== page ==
Skyzone released the SKY03 FPV goggles back in February, but they weren’t perfect so they made a recall and tried to fix them. I didn’t get the first one so I am not aware of the previous problems. The 03 goggle I am reviewing is the latest version.
Learn how to choose FPV goggles in this tutorial.
Where to Buy
- Discontinued :(
Update (July 26 2017) – Skyzone announced a price drop, from $499 to $399!
Update (Aug 2019) – Skyzone dropped this goggle and released the OLED version – SKY03O. The SKY03 is now discontinued.
The Skyzone SKY03 FPV Goggles has a shiny and glossy finish. There are black and white versions. I personally prefer white because it doesn’t get as hot under the sun. Some people are worried about having light leak with white plastic, I haven’t noticed any of that in my testing even on a sunny day.
- FPV goggles
- Carry case
- 4x Faceplate foam pads
- Futaba data cable
- JR data cable
- 2x 5.8GHz antenna
- AV cable
- Power cable (barrel to XT60)
Skyzone 03 Spec
Here is the basic specifications of the 03 goggles:
- Built-in 5.8GHz diversity video receiver – 48 channels, ABEFRL bands
- FOV: 37 degree (feels more like 42)
- Resolution: 800×600
- Aspect Ratio: 4:3 Only
- IPD: 57.5 to 69.5mm
- Built-in DVR (supports up to 128GB micro SD card)
- Support 3D (side by side)
- Support HDMI input (1080p), and AV input (e.g. external video receiver)
- Input voltage: 7V – 26V (2S to 6S LiPo), [email protected]
- Built-in Head tracker
- Weight: 231g
Does it fit my face?
If a pair of FPV goggles doesn’t fit well on the face, it can cause light leakage and discomfort wearing it. It might even cause problems with blurry edges and focusing on the screens.
To accommodate different faces, Skyzone generously provides 4 faceplate foam pad options!
Out of the box the face plate is blank, you can choose a foam pad and stick it on.
I have no problems wearing the Skyzone SKY03, actually they fit even better than the Fatshark for me. I am very happy about that.
It’s enjoyable I can just pick a foam pad that works without going through all the DIY customization like I did with the Fatshark. (and I had to get the “trim-able” foam pad from Newbeedrone)
For those with “smaller” faces, you can use the plastic inserts provided to thicken the edges of the faceplate. This ensures a perfect fit for almost everyone! Well done there Skyzone!
I didn’t get these in my review unit, but Skyzone confirmed they will supply this when you buy them. (I didn’t need them anyway)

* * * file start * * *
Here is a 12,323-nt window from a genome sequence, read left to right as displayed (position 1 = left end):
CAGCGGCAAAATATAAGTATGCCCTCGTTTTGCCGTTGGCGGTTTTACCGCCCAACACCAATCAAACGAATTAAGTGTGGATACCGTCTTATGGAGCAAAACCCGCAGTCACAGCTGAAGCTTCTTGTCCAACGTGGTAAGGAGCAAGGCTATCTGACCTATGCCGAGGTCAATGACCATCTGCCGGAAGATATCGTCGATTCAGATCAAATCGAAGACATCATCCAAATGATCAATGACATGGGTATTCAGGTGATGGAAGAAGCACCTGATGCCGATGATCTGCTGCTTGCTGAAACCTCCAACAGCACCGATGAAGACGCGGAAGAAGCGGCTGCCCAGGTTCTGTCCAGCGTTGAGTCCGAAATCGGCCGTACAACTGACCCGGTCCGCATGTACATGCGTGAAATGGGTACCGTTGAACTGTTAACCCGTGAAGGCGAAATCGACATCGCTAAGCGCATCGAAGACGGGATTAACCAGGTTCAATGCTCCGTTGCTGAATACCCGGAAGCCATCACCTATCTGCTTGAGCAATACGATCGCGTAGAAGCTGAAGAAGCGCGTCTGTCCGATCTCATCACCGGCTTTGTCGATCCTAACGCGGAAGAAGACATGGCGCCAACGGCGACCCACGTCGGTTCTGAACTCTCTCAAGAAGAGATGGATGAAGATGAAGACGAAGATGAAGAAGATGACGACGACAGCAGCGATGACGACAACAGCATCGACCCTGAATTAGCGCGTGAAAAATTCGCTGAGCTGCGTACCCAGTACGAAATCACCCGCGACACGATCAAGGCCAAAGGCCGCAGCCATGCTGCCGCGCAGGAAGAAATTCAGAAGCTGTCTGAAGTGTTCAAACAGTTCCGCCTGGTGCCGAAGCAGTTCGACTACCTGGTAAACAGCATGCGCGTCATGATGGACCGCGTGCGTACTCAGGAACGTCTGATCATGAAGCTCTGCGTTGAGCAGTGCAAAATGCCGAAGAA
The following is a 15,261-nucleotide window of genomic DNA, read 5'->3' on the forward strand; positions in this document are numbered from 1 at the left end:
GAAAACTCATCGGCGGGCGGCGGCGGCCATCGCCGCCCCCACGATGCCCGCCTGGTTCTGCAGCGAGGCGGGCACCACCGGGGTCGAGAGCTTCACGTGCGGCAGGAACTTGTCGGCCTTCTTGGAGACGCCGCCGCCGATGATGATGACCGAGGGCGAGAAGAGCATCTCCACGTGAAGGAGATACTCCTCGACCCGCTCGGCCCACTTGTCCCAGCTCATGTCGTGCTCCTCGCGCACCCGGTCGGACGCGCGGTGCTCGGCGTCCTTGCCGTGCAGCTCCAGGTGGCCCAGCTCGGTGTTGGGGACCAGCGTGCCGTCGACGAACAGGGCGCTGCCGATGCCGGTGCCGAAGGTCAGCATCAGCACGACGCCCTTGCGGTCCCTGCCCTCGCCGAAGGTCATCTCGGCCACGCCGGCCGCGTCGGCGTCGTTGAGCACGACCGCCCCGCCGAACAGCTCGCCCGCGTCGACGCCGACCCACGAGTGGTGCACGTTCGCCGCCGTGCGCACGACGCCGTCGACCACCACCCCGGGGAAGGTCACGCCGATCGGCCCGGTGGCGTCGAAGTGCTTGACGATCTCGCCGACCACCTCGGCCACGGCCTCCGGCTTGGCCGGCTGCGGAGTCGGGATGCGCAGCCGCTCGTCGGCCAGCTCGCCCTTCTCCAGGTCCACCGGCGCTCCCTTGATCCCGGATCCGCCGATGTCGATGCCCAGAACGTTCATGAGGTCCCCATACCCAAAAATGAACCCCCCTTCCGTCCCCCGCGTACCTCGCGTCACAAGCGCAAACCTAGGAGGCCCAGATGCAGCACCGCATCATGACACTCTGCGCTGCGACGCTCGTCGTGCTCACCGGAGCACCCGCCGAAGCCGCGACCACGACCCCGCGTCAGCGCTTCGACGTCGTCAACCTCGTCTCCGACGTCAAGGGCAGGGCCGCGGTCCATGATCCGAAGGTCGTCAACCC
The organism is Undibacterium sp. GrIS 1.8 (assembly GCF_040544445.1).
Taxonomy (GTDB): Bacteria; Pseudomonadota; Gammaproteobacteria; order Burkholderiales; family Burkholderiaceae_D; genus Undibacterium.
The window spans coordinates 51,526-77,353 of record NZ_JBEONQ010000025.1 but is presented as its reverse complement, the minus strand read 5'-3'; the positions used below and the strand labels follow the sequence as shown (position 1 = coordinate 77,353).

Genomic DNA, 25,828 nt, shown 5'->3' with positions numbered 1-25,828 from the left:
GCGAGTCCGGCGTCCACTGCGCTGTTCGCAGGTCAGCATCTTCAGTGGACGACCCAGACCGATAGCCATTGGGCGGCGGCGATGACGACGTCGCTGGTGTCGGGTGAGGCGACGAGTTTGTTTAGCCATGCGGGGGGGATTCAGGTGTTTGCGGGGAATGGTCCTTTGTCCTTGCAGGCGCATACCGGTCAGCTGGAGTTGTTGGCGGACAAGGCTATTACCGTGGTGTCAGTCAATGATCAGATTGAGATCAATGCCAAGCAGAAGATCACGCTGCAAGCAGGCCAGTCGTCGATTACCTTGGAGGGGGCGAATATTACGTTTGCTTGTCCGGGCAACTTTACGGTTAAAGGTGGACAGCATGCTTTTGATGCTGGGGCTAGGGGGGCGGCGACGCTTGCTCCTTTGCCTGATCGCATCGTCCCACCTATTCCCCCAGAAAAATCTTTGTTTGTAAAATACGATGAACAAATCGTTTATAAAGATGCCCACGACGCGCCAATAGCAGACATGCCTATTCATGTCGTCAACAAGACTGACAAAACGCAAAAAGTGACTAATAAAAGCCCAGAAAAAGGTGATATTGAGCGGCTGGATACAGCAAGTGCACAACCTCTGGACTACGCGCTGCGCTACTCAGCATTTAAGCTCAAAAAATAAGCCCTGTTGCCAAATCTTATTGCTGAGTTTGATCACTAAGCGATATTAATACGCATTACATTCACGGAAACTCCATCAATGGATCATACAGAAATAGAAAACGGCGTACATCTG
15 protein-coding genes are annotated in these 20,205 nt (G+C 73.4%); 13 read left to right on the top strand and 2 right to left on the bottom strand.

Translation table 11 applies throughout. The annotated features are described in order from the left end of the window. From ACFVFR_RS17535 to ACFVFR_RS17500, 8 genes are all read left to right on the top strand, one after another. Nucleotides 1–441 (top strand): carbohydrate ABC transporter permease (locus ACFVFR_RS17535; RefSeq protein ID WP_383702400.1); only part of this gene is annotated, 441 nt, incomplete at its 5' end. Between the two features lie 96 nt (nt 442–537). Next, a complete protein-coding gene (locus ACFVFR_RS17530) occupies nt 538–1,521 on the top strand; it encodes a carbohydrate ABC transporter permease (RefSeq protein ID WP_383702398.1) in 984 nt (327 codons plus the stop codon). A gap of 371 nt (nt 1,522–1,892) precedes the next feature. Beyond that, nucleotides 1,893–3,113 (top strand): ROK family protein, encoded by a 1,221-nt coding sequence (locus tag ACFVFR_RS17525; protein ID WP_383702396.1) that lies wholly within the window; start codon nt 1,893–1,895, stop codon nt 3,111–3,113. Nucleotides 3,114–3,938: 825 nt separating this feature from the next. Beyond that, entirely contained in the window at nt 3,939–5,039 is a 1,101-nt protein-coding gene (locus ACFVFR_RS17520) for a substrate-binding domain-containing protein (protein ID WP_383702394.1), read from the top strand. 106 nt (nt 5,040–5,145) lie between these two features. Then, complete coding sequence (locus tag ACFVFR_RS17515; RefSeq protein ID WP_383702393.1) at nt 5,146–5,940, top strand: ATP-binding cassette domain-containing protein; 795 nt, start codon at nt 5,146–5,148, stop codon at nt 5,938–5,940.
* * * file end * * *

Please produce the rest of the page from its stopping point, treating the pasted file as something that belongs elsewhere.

A close look at the Skyzone SKY03 FPV goggles
Same as the Fatshark’s, you can use diopters on the SKY03 (for those who wear glasses). The same ones from Fatshark work just fine, however they are a little loose and tend to slide around if you tilt the goggles. Maybe you can fix that with a bit of blu-tack.
On the right hand side we have the power connector and power button.
It’s pretty awesome that it takes 2S to 6S LiPo battery as input. It also comes with a barrel to XT60 adapter so you can use your existing 4S or 6S pack to power these goggles.
Fatshark users have been dreaming about a power button for a long time. You can find it here in the 03, you can turn it on by holding down the button for a few seconds, and hold it down again to turn it off. However I wish it’s an On/Off push button with LED light (like this one), it looks so much cooler.
For me, the biggest selling point of the SKY03 is probably the built-in diversity video receiver (VRX). The two SMA antenna connectors are located on both sides of the goggles, which makes it easier to mount your antennas as opposed to having them at the same place.
On the top of the goggles, you can find the cooling fan and all the buttons. The buttons are clearly labelled for what they do, but they are also used to operate the menu so it was confusing for me at first.
- REC – DVR Record/Stop | Confirm/Enter | Hold to enter DVR system
- Mode – Switch RF/AV/HDMI modes | Cancel/Quit
- Camera – Enable front camera
- Band – Switch 5.8Ghz Band | Up
- CH – Switch channel | Down
- Track – Head Tracker | Hold to enter menu
I guess I am too used to the “Fatshark eco system”, it took a few days but I got used to that now. I have asked them if they can use multi-directional joysticks in the future.
IPD sliders, SD card slot and all the connectors are underneath:
- Headphone jack
- TF – Micro SD card slot
- AV output/input
- USB port for firmware flashing
- HDMI Input (Mini)
- Head Tracker Output
There is a fan on top for cooling and preventing fogging.
The fan is on by default,
unfortunately you cannot turn it off (correction, you CAN turn it off by pressing the power button once, manual didn’t mention that nor did Skyzone when i asked them, but it’s good to know!).
There are three speed levels you can select, but even at LOW it’s still a little bit loud. It’s no big deal, but I wish Skyzone can do something about that in future firmware update.
Under the fan, there is a tiny camera so you can see what’s in front of you without taking the goggles off.
I personally don’t find it that useful. First of all, the resolution isn’t high enough for precision work, not to mention you have no depth perception either.
Maybe it would be useful in situations where you need to pick something up quickly without taking the goggles off, or look around to see who’s around you before taking off…
Nontheless, it’s a cool feature :)
Another thing I really like is the graphical colour OSD menu. You can find all the settings in the Skyzone 03 FPV Goggles here, including the head tracker, displays, DVR, OSD, power and system.
The only thing I would change here, is to assign Brightness and Contrast to two dedicated physical buttons. I change brightness and contrast at least a few times when flying with different FPV cameras or lighting condition. It would be useful to be able to change them without going into the menu.